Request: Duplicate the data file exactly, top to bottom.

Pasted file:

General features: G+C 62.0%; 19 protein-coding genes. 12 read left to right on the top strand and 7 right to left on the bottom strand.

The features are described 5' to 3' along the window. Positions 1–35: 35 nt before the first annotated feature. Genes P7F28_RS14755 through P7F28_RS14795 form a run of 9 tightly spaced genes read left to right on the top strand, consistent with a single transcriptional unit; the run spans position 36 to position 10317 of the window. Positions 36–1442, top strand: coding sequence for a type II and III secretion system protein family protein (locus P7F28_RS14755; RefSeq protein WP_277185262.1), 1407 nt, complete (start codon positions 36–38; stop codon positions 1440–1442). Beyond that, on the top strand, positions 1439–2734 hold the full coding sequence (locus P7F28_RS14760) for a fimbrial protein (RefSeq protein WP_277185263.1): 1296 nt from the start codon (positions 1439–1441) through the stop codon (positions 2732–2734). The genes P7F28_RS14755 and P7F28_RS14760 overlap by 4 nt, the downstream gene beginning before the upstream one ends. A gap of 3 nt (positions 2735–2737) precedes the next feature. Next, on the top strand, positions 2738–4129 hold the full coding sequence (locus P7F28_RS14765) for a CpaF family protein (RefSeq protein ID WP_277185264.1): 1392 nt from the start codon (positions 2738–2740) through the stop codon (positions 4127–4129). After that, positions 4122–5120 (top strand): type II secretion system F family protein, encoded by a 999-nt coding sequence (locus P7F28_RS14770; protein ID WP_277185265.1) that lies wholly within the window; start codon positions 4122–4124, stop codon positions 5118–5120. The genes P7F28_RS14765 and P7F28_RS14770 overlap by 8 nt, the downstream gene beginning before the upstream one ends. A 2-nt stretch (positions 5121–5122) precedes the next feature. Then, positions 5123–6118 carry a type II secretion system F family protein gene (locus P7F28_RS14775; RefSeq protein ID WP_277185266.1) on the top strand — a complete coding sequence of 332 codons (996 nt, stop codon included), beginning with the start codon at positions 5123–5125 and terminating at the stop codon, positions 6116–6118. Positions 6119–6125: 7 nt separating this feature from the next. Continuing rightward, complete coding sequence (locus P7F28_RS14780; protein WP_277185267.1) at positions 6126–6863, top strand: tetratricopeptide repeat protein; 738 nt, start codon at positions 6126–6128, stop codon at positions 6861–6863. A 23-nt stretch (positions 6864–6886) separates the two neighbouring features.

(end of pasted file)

General features: G+C 62.0%; 19 protein-coding genes. 12 read left to right on the top strand and 7 right to left on the bottom strand.

The features are described 5' to 3' along the window. Positions 1–35: 35 nt before the first annotated feature. Genes P7F28_RS14755 through P7F28_RS14795 form a run of 9 tightly spaced genes read left to right on the top strand, consistent with a single transcriptional unit; the run spans position 36 to position 10317 of the window. Positions 36–1442, top strand: coding sequence for a type II and III secretion system protein family protein (locus P7F28_RS14755; RefSeq protein WP_277185262.1), 1407 nt, complete (start codon positions 36–38; stop codon positions 1440–1442). Beyond that, on the top strand, positions 1439–2734 hold the full coding sequence (locus P7F28_RS14760) for a fimbrial protein (RefSeq protein WP_277185263.1): 1296 nt from the start codon (positions 1439–1441) through the stop codon (positions 2732–2734). The genes P7F28_RS14755 and P7F28_RS14760 overlap by 4 nt, the downstream gene beginning before the upstream one ends. A gap of 3 nt (positions 2735–2737) precedes the next feature. Next, on the top strand, positions 2738–4129 hold the full coding sequence (locus P7F28_RS14765) for a CpaF family protein (RefSeq protein ID WP_277185264.1): 1392 nt from the start codon (positions 2738–2740) through the stop codon (positions 4127–4129). After that, positions 4122–5120 (top strand): type II secretion system F family protein, encoded by a 999-nt coding sequence (locus P7F28_RS14770; protein ID WP_277185265.1) that lies wholly within the window; start codon positions 4122–4124, stop codon positions 5118–5120. The genes P7F28_RS14765 and P7F28_RS14770 overlap by 8 nt, the downstream gene beginning before the upstream one ends. A 2-nt stretch (positions 5121–5122) precedes the next feature. Then, positions 5123–6118 carry a type II secretion system F family protein gene (locus P7F28_RS14775; RefSeq protein ID WP_277185266.1) on the top strand — a complete coding sequence of 332 codons (996 nt, stop codon included), beginning with the start codon at positions 5123–5125 and terminating at the stop codon, positions 6116–6118. Positions 6119–6125: 7 nt separating this feature from the next. Continuing rightward, complete coding sequence (locus P7F28_RS14780; protein WP_277185267.1) at positions 6126–6863, top strand: tetratricopeptide repeat protein; 738 nt, start codon at positions 6126–6128, stop codon at positions 6861–6863. A 23-nt stretch (positions 6864–6886) separates the two neighbouring features.